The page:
Re: [PATCH v6 5/6] binfmt_*: scope path resolution of interpreters

From: Jann Horn
Date: Fri May 10 2019 - 18:57:19 EST

On Fri, May 10, 2019 at 02:20:23PM -0700, Andy Lutomirski wrote:
> On Fri, May 10, 2019 at 1:41 PM Jann Horn <jannh@xxxxxxxxxx> wrote:
> >
> > On Tue, May 07, 2019 at 05:17:35AM +1000, Aleksa Sarai wrote:
> > > On 2019-05-06, Jann Horn <jannh@xxxxxxxxxx> wrote:
> > > > In my opinion, CVE-2019-5736 points out two different problems:
> > > >
> > > > The big problem: The __ptrace_may_access() logic has a special-case
> > > > short-circuit for "introspection" that you can't opt out of; this
> > > > makes it possible to open things in procfs that are related to the
> > > > current process even if the credentials of the process wouldn't permit
> > > > accessing another process like it. I think the proper fix to deal with
> > > > this would be to add a prctl() flag for "set whether introspection is
> > > > allowed for this process", and if userspace has manually un-set that
> > > > flag, any introspection special-case logic would be skipped.
> > >
> > > We could do PR_SET_DUMPABLE=3 for this, I guess?
> >
> > Hmm... I'd make it a new prctl() command, since introspection is
> > somewhat orthogonal to dumpability. Also, dumpability is per-mm, and I
> > think the introspection flag should be per-thread.
> I've lost track of the context here, but it seems to me that
> mitigating attacks involving accidental following of /proc links
> shouldn't depend on dumpability. What's the actual problem this is
> trying to solve again?

The one actual security problem that I've seen related to this is
CVE-2019-5736. There is a write-up of it at
under "Successful approach", but it goes more or less as follows:

A container is running that doesn't use user namespaces (because for
some reason I don't understand, apparently some people still do that).
An evil process is running inside the container with UID 0 (as in,
GLOBAL_ROOT_UID); so if the evil process inside the container was able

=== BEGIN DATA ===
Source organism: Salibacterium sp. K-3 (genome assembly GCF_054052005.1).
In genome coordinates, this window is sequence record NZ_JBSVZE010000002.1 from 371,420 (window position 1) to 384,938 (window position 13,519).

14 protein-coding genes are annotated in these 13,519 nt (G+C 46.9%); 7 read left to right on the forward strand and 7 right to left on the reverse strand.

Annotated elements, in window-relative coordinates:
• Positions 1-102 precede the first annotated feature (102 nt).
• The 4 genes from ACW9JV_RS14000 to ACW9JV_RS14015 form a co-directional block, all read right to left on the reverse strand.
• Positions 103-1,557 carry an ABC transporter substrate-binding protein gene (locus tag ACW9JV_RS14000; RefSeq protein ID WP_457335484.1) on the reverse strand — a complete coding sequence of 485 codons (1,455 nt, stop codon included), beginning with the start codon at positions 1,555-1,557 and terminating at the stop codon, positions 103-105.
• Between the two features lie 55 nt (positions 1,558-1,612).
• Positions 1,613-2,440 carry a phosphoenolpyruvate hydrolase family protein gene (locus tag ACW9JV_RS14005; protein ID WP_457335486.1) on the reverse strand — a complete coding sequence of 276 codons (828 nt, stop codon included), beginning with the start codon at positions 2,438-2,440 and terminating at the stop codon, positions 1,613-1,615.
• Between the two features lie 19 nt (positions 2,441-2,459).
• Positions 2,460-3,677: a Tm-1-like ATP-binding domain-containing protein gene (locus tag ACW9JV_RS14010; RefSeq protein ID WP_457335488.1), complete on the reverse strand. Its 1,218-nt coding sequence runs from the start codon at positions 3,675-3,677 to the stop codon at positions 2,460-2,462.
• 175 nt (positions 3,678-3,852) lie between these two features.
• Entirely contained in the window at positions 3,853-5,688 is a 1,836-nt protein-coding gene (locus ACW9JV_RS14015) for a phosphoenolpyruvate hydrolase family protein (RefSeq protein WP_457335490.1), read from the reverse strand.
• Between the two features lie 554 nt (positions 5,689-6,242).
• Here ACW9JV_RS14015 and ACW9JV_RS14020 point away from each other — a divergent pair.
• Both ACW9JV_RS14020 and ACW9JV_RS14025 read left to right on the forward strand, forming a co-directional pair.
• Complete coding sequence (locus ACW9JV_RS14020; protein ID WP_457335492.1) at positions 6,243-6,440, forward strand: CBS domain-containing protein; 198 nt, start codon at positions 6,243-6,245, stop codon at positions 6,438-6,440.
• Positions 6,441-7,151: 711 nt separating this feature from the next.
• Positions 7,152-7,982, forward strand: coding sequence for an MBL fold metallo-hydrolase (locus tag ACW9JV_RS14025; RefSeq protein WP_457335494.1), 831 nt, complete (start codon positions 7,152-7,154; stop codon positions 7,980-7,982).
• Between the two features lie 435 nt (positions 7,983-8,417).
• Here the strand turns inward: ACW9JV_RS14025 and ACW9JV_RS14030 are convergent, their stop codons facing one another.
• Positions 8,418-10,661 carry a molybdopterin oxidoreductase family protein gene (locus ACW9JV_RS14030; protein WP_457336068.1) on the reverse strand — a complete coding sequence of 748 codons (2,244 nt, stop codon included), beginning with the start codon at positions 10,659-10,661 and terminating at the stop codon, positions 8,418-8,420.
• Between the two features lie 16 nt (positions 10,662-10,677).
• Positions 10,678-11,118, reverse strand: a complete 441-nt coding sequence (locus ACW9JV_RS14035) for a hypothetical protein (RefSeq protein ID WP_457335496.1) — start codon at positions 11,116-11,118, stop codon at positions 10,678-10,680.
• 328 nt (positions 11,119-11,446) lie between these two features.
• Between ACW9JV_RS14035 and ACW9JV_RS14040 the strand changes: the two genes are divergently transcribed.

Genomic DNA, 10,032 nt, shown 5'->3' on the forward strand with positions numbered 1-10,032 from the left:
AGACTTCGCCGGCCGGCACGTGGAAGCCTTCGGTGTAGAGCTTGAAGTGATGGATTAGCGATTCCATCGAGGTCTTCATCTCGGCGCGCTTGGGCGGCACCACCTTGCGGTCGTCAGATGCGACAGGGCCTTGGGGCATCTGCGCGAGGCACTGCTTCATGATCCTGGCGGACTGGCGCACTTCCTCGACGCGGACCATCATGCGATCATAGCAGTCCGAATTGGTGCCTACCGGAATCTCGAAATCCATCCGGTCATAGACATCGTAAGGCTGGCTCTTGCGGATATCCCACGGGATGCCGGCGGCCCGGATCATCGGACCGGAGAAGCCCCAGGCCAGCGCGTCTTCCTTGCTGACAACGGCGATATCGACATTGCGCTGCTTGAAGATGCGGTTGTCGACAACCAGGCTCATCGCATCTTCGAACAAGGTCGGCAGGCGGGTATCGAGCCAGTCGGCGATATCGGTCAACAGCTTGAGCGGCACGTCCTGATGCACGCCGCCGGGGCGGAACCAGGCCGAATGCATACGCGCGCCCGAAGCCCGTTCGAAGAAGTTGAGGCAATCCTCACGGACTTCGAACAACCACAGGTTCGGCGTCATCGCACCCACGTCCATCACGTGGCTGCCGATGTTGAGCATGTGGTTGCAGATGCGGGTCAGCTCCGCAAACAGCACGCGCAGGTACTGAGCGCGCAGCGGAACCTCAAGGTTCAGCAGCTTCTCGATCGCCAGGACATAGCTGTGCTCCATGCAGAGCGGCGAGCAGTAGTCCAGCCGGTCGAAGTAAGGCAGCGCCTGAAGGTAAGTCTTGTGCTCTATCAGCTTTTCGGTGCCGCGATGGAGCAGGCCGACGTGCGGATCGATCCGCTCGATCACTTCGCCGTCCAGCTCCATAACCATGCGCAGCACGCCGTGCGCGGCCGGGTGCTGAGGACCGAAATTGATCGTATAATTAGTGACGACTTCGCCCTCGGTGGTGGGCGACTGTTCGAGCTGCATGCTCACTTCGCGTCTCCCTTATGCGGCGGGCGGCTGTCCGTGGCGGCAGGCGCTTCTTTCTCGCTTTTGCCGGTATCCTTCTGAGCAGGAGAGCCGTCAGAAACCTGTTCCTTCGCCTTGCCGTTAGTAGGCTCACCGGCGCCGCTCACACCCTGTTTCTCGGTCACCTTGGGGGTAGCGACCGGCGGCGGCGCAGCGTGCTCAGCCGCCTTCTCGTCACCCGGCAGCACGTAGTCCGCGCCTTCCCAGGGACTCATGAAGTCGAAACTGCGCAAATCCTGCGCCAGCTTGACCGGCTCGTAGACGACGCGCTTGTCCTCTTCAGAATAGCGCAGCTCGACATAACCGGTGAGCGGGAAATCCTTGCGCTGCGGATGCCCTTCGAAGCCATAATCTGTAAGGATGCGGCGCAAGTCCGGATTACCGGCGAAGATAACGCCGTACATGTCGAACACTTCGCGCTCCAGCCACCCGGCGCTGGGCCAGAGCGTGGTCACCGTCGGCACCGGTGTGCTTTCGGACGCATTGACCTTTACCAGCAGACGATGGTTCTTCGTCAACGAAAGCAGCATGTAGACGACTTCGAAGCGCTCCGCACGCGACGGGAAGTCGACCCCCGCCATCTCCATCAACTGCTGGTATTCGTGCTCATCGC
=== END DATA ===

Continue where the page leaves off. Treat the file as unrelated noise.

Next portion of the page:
to reach root-owned files on the host filesystem, it could write into

The container engine wants to spawn a new process inside the container.
It forks off a child that joins the container's namespaces (including
PID and mount namespaces), and then the child calls execve() on some
path in the container.
The attacker replaces the executable in the container with a symlink
to /proc/self/exe and replaces a library inside the container with a
malicious one.
When the container engine calls execve(), intending to run an executable
inside the container, it instead goes through ptrace_may_access() using
the introspection short-circuit and re-executes its own executable
through the jumped symlink /proc/self/exe (which is normally unreachable
for the container). After the execve(), the process loads an evil
library from inside the container and is under the control of the
Now the container controls a process whose /proc/self/exe is a jumped
symlink to a host executable, and the container can write into it.

Some container engines are now using an extremely ugly hack to work
around this - whenever they want to enter a container, they copy the
host binary into a new memfd and execute that to avoid exposing the
original host binary to containers:

In my opinion, the problems here are:

- Apparently some people run untrusted containers without user
namespaces. It would be really nice if people could not do that.
(Probably the biggest problem here.)
- ptrace_may_access() has a short-circuit that permits a process to
unintentionally look at itself even if it has dropped privileges -
here, it permits the execve("/proc/self/exe", ...) that would
normally be blocked by the check for CAP_SYS_PTRACE if the process
is nondumpable.
- You can use /proc/*/exe to get a writable fd.